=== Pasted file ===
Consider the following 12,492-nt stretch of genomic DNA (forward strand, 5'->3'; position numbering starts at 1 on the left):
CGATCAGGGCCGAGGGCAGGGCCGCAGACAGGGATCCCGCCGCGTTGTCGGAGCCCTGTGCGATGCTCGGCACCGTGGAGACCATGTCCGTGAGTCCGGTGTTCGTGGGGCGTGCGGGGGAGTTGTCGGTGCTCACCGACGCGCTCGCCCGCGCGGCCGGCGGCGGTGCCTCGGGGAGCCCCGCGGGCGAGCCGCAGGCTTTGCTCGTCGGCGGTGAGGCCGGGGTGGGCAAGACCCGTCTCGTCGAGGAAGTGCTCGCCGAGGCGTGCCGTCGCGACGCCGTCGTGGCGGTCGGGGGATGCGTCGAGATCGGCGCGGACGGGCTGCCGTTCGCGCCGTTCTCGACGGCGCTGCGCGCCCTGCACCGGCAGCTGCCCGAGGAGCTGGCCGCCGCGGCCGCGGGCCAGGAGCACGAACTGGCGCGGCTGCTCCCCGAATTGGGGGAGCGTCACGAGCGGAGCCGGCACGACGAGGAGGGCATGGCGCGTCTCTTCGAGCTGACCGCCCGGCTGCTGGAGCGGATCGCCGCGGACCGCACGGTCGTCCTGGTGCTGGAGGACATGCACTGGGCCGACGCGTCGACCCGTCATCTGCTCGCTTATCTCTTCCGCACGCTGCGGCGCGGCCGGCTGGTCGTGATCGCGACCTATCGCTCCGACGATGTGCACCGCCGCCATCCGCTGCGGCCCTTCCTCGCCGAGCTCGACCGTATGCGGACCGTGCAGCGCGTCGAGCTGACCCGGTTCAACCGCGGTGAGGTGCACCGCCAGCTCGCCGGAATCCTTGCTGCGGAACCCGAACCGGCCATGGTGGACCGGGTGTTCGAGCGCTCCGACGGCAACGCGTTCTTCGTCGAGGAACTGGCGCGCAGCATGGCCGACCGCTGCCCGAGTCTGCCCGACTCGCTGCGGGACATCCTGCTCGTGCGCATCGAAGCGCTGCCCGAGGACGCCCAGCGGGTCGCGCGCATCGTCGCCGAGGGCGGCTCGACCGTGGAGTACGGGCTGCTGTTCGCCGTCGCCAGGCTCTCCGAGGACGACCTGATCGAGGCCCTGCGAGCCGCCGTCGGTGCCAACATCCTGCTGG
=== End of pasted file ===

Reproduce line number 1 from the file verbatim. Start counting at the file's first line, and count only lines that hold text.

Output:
Consider the following 12,492-nt stretch of genomic DNA (forward strand, 5'->3'; position numbering starts at 1 on the left):